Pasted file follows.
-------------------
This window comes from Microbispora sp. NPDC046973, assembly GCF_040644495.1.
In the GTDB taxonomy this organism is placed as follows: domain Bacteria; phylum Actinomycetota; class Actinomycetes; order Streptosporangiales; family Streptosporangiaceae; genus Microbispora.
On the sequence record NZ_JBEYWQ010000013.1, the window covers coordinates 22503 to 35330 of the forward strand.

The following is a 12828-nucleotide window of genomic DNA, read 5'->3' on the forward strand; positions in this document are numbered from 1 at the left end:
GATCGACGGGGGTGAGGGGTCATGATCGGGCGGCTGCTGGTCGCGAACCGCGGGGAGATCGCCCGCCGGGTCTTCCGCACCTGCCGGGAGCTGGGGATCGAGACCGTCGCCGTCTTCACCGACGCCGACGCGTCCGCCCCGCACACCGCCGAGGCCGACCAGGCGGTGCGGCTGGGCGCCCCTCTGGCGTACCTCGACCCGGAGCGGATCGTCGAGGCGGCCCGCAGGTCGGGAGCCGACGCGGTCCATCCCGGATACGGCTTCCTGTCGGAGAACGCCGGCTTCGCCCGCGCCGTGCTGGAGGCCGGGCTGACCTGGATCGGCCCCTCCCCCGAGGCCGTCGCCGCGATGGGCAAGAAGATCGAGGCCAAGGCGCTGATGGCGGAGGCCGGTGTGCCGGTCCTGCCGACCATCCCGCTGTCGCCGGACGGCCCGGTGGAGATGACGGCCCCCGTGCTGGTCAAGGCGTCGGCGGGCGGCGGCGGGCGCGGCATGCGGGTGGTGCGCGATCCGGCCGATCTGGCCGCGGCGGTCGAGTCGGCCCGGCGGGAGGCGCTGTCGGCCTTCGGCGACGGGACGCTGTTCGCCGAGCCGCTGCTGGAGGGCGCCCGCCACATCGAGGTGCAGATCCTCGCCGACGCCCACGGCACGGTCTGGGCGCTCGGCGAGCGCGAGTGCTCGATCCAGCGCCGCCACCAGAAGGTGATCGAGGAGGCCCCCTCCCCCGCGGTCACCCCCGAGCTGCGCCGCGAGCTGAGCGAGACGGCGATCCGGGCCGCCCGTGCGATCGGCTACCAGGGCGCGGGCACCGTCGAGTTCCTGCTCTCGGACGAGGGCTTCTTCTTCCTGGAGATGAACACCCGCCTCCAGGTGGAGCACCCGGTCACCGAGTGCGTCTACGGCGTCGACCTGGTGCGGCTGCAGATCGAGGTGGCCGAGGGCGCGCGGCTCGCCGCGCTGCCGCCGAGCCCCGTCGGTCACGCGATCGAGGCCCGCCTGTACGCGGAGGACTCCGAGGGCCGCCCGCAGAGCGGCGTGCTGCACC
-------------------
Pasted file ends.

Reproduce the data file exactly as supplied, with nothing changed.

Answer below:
This window comes from Microbispora sp. NPDC046973, assembly GCF_040644495.1.
In the GTDB taxonomy this organism is placed as follows: domain Bacteria; phylum Actinomycetota; class Actinomycetes; order Streptosporangiales; family Streptosporangiaceae; genus Microbispora.
On the sequence record NZ_JBEYWQ010000013.1, the window covers coordinates 22503 to 35330 of the forward strand.

The following is a 12828-nucleotide window of genomic DNA, read 5'->3' on the forward strand; positions in this document are numbered from 1 at the left end:
GATCGACGGGGGTGAGGGGTCATGATCGGGCGGCTGCTGGTCGCGAACCGCGGGGAGATCGCCCGCCGGGTCTTCCGCACCTGCCGGGAGCTGGGGATCGAGACCGTCGCCGTCTTCACCGACGCCGACGCGTCCGCCCCGCACACCGCCGAGGCCGACCAGGCGGTGCGGCTGGGCGCCCCTCTGGCGTACCTCGACCCGGAGCGGATCGTCGAGGCGGCCCGCAGGTCGGGAGCCGACGCGGTCCATCCCGGATACGGCTTCCTGTCGGAGAACGCCGGCTTCGCCCGCGCCGTGCTGGAGGCCGGGCTGACCTGGATCGGCCCCTCCCCCGAGGCCGTCGCCGCGATGGGCAAGAAGATCGAGGCCAAGGCGCTGATGGCGGAGGCCGGTGTGCCGGTCCTGCCGACCATCCCGCTGTCGCCGGACGGCCCGGTGGAGATGACGGCCCCCGTGCTGGTCAAGGCGTCGGCGGGCGGCGGCGGGCGCGGCATGCGGGTGGTGCGCGATCCGGCCGATCTGGCCGCGGCGGTCGAGTCGGCCCGGCGGGAGGCGCTGTCGGCCTTCGGCGACGGGACGCTGTTCGCCGAGCCGCTGCTGGAGGGCGCCCGCCACATCGAGGTGCAGATCCTCGCCGACGCCCACGGCACGGTCTGGGCGCTCGGCGAGCGCGAGTGCTCGATCCAGCGCCGCCACCAGAAGGTGATCGAGGAGGCCCCCTCCCCCGCGGTCACCCCCGAGCTGCGCCGCGAGCTGAGCGAGACGGCGATCCGGGCCGCCCGTGCGATCGGCTACCAGGGCGCGGGCACCGTCGAGTTCCTGCTCTCGGACGAGGGCTTCTTCTTCCTGGAGATGAACACCCGCCTCCAGGTGGAGCACCCGGTCACCGAGTGCGTCTACGGCGTCGACCTGGTGCGGCTGCAGATCGAGGTGGCCGAGGGCGCGCGGCTCGCCGCGCTGCCGCCGAGCCCCGTCGGTCACGCGATCGAGGCCCGCCTGTACGCGGAGGACTCCGAGGGCCGCCCGCAGAGCGGCGTGCTGCACC